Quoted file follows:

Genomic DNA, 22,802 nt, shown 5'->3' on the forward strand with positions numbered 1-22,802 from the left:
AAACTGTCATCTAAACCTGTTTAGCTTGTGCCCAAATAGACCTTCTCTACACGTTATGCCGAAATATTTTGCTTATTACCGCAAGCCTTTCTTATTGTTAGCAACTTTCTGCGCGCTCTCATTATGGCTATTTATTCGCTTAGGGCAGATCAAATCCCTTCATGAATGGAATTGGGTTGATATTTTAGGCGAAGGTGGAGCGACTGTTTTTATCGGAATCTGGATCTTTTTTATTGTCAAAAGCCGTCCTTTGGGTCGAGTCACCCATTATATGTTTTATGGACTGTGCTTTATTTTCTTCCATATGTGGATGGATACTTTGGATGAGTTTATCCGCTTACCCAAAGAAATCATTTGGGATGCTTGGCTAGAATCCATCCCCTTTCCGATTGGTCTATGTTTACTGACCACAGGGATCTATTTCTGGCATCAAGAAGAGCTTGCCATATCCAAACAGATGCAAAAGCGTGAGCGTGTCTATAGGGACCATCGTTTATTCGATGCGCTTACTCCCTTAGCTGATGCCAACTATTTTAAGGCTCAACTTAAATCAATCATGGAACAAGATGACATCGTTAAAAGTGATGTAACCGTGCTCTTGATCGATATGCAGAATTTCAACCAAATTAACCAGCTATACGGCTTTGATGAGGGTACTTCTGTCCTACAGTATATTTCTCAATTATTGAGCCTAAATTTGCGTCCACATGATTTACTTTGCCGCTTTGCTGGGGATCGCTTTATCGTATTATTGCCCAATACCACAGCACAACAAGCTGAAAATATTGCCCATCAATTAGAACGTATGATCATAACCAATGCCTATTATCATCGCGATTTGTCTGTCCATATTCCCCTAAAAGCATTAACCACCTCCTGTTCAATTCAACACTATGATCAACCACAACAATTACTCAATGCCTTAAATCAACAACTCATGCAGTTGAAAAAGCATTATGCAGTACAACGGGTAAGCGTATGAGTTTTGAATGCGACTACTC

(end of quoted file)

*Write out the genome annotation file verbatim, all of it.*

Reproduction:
Genomic DNA, 22,802 nt, shown 5'->3' on the forward strand with positions numbered 1-22,802 from the left:
AAACTGTCATCTAAACCTGTTTAGCTTGTGCCCAAATAGACCTTCTCTACACGTTATGCCGAAATATTTTGCTTATTACCGCAAGCCTTTCTTATTGTTAGCAACTTTCTGCGCGCTCTCATTATGGCTATTTATTCGCTTAGGGCAGATCAAATCCCTTCATGAATGGAATTGGGTTGATATTTTAGGCGAAGGTGGAGCGACTGTTTTTATCGGAATCTGGATCTTTTTTATTGTCAAAAGCCGTCCTTTGGGTCGAGTCACCCATTATATGTTTTATGGACTGTGCTTTATTTTCTTCCATATGTGGATGGATACTTTGGATGAGTTTATCCGCTTACCCAAAGAAATCATTTGGGATGCTTGGCTAGAATCCATCCCCTTTCCGATTGGTCTATGTTTACTGACCACAGGGATCTATTTCTGGCATCAAGAAGAGCTTGCCATATCCAAACAGATGCAAAAGCGTGAGCGTGTCTATAGGGACCATCGTTTATTCGATGCGCTTACTCCCTTAGCTGATGCCAACTATTTTAAGGCTCAACTTAAATCAATCATGGAACAAGATGACATCGTTAAAAGTGATGTAACCGTGCTCTTGATCGATATGCAGAATTTCAACCAAATTAACCAGCTATACGGCTTTGATGAGGGTACTTCTGTCCTACAGTATATTTCTCAATTATTGAGCCTAAATTTGCGTCCACATGATTTACTTTGCCGCTTTGCTGGGGATCGCTTTATCGTATTATTGCCCAATACCACAGCACAACAAGCTGAAAATATTGCCCATCAATTAGAACGTATGATCATAACCAATGCCTATTATCATCGCGATTTGTCTGTCCATATTCCCCTAAAAGCATTAACCACCTCCTGTTCAATTCAACACTATGATCAACCACAACAATTACTCAATGCCTTAAATCAACAACTCATGCAGTTGAAAAAGCATTATGCAGTACAACGGGTAAGCGTATGAGTTTTGAATGCGACTACTC